I had to call my mother and tell her, and that was not easy. I than called our pastor and asked him to be with us when we told Bailey. Brittany, Jimmy, Pastor David and I gathered in the living room. Bailey climbed in my lap and I remember looking at David. I can’t do this. He must have seen it in my eyes because he took the lead. “Bailey, you know what your dad does is a dangerous job?” Bailey nodded. “You know where your dad is is a dangerous place?” Bailey nodded. “Last night your dad’s helicopter was in an accident and your dad has died and gone to be with Jesus” The silent tears rolled down his beautiful face and his world had been crushed and changed forever. How will we make it without him? How am I going to raise this wonderful child without the most important man in our lives?
Most of that day is kinda a fog waiting for family to arrive and Don’s best friends and their wives. I know that my CAO (casualty assistance officer) came with some paperwork for me to fill out to release Don and his escort from Iraq. Friends and neighbors started visiting with food and finally my brother.
November 17-23, 2008
The week went by like a blink of an eye. There were so many things to do. Arrangements to make, family arriving, Military paperwork, visitors, oh yeah and grieving. Mike arrived from Alaska on Saturday. Sunday came way too fast. Don’s body was due to arrive at Carins Airfield around 11:00 a.m. This is it. Nothing like a slap of reality.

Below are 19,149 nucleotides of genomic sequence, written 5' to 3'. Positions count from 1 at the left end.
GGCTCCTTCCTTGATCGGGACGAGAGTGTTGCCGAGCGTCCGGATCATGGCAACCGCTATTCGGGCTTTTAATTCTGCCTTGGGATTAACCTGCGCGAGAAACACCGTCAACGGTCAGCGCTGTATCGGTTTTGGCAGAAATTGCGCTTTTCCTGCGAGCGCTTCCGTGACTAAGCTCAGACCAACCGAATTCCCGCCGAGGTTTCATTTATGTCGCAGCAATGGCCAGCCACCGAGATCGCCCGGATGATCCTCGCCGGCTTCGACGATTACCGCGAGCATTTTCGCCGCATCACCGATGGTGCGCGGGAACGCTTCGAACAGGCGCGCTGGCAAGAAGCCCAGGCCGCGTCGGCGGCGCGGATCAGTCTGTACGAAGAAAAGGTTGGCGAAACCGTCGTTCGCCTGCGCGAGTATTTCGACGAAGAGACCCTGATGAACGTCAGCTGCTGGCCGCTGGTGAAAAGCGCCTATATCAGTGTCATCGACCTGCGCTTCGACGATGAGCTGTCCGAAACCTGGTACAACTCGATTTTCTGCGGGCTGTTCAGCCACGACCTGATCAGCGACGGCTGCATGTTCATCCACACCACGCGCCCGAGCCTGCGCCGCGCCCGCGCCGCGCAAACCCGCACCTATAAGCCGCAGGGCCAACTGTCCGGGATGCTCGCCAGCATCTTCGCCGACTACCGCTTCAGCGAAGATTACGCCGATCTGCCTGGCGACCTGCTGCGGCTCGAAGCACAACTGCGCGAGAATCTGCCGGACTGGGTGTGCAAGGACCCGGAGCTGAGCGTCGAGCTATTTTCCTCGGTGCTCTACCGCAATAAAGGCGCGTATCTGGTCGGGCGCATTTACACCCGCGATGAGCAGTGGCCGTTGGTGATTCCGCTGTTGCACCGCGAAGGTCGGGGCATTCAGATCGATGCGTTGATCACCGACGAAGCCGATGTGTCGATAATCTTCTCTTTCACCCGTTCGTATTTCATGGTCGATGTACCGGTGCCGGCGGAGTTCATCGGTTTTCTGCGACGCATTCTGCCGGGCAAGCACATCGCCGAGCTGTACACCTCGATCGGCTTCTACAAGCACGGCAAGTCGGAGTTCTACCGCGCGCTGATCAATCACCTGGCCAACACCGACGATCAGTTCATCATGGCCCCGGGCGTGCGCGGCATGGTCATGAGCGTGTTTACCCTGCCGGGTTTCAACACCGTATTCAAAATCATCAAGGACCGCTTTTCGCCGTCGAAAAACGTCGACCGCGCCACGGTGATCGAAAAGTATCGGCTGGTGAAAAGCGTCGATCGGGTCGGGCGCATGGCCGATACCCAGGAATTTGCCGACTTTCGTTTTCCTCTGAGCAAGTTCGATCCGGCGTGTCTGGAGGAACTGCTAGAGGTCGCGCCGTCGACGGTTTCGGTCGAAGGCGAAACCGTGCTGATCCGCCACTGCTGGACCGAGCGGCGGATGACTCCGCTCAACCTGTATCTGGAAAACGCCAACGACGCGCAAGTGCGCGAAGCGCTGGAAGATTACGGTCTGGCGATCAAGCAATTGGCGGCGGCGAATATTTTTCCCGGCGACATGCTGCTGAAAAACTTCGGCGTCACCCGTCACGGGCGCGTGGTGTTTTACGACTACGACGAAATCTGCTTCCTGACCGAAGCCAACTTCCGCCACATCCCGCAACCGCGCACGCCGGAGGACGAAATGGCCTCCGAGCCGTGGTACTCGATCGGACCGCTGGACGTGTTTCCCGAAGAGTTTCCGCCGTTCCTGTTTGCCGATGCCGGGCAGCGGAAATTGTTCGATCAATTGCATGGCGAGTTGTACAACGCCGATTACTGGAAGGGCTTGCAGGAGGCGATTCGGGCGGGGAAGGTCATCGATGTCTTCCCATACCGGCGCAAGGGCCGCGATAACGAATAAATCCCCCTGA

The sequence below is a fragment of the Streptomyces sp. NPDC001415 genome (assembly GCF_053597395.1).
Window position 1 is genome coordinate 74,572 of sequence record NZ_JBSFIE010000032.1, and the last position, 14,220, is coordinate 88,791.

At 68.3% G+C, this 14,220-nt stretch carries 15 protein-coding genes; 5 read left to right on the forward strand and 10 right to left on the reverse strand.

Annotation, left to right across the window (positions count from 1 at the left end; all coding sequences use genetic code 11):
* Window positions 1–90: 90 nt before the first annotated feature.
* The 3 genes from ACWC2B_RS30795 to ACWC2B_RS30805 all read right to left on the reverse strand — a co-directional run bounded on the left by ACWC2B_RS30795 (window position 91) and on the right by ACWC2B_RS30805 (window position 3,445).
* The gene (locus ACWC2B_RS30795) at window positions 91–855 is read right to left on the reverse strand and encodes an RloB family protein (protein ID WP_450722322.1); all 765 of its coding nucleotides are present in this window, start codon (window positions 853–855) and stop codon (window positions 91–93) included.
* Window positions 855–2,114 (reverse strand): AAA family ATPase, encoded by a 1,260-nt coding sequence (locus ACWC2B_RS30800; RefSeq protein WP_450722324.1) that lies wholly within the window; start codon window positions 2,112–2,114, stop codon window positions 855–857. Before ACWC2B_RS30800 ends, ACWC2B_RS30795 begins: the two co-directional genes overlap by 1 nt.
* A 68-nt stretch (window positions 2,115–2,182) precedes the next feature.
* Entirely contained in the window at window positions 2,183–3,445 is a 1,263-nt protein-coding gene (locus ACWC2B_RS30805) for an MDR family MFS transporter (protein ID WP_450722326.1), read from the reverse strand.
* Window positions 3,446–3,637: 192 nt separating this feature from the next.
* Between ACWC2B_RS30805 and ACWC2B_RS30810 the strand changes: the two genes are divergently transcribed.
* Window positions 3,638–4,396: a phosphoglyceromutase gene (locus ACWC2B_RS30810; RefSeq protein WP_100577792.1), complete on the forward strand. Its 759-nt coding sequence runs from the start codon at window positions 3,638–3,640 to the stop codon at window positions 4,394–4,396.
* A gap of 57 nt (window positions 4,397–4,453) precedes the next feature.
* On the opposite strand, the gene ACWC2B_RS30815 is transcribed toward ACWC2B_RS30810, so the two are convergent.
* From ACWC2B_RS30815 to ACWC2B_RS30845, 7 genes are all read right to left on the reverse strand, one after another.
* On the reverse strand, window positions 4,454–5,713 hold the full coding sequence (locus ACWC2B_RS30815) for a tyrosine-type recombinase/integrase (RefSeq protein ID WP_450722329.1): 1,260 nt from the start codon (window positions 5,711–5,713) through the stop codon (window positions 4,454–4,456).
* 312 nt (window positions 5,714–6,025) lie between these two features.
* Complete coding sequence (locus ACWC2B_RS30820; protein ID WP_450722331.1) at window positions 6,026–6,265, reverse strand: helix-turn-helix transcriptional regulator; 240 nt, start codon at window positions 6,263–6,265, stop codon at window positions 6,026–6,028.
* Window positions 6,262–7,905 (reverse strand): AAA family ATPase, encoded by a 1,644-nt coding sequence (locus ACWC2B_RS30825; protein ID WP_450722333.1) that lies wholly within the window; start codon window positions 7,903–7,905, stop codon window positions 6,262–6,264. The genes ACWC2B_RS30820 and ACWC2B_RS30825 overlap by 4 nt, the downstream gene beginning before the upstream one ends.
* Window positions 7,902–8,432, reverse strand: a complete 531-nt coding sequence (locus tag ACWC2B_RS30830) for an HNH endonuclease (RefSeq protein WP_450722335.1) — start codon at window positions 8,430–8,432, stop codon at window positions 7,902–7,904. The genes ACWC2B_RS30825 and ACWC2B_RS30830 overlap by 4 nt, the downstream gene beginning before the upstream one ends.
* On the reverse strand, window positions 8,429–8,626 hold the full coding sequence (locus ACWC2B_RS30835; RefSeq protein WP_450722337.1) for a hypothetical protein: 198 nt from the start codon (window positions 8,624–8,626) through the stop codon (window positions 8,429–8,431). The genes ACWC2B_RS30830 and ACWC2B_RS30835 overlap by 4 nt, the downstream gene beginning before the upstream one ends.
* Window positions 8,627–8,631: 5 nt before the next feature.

It was just the immediate family, Don’s best friends, Mike, Tim and Art, and my brother JJ. We were escorted into a room to wait for the plane and I saw a lot of brass there but the only ones I recognized were the chaplain and the post commanding general (only because we had a meeting that week about some funeral details that I needed to make him understand I insisted on having). The time we waited seemed like an eternity. I could not stop shaking. I remember thinking I just want to go home and make this all go away. I remember Mike holding my hand and saying ” This will be over soon.” “I DON”T WANT TO DO THIS!” I was screaming inside. I think for the most part I had held it together until that day. The plane landed and we all went outside. It was a beautiful day. The sky was blue and the sun was shinning and there was a warm breeze. I guess. I say that because my sky was gray and my sun was gone and all I felt was an empty cold wind. We stood there watching them unload the casket from the plane in a ceremonious way. As it came down the lift from the plane and touched the ground I felt my knees buckle. This is it. This is my world now. A world without my husband, my knight in shinning armor, my best friend. For me this was the hardest part. The truth is, it is not a dream or a mistake. It is real.